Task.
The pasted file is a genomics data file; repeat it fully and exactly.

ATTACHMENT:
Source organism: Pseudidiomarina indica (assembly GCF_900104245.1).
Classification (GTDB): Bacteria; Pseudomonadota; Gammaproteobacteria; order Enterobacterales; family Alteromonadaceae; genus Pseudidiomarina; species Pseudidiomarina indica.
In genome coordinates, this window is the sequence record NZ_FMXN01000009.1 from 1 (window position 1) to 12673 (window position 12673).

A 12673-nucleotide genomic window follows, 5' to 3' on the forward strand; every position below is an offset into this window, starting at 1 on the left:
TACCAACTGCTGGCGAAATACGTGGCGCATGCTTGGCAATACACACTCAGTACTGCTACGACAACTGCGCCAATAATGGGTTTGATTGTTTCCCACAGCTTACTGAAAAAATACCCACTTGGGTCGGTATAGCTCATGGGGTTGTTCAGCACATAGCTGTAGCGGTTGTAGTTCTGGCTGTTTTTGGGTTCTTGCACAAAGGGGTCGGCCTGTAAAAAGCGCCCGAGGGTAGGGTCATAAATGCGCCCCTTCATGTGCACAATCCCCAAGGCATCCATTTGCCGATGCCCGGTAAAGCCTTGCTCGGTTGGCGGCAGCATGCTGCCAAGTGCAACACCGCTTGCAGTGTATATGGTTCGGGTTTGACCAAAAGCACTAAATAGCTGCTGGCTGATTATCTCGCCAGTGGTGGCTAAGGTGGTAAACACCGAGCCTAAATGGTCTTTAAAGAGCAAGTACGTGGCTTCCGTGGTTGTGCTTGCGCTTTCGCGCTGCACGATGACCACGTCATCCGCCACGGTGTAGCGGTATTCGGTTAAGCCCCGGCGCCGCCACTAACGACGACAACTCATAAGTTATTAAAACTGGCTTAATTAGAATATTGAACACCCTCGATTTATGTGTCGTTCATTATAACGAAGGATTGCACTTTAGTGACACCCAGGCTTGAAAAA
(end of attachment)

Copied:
Source organism: Pseudidiomarina indica (assembly GCF_900104245.1).
Classification (GTDB): Bacteria; Pseudomonadota; Gammaproteobacteria; order Enterobacterales; family Alteromonadaceae; genus Pseudidiomarina; species Pseudidiomarina indica.
In genome coordinates, this window is the sequence record NZ_FMXN01000009.1 from 1 (window position 1) to 12673 (window position 12673).

A 12673-nucleotide genomic window follows, 5' to 3' on the forward strand; every position below is an offset into this window, starting at 1 on the left:
TACCAACTGCTGGCGAAATACGTGGCGCATGCTTGGCAATACACACTCAGTACTGCTACGACAACTGCGCCAATAATGGGTTTGATTGTTTCCCACAGCTTACTGAAAAAATACCCACTTGGGTCGGTATAGCTCATGGGGTTGTTCAGCACATAGCTGTAGCGGTTGTAGTTCTGGCTGTTTTTGGGTTCTTGCACAAAGGGGTCGGCCTGTAAAAAGCGCCCGAGGGTAGGGTCATAAATGCGCCCCTTCATGTGCACAATCCCCAAGGCATCCATTTGCCGATGCCCGGTAAAGCCTTGCTCGGTTGGCGGCAGCATGCTGCCAAGTGCAACACCGCTTGCAGTGTATATGGTTCGGGTTTGACCAAAAGCACTAAATAGCTGCTGGCTGATTATCTCGCCAGTGGTGGCTAAGGTGGTAAACACCGAGCCTAAATGGTCTTTAAAGAGCAAGTACGTGGCTTCCGTGGTTGTGCTTGCGCTTTCGCGCTGCACGATGACCACGTCATCCGCCACGGTGTAGCGGTATTCGGTTAAGCCCCGGCGCCGCCACTAACGACGACAACTCATAAGTTATTAAAACTGGCTTAATTAGAATATTGAACACCCTCGATTTATGTGTCGTTCATTATAACGAAGGATTGCACTTTAGTGACACCCAGGCTTGAAAAA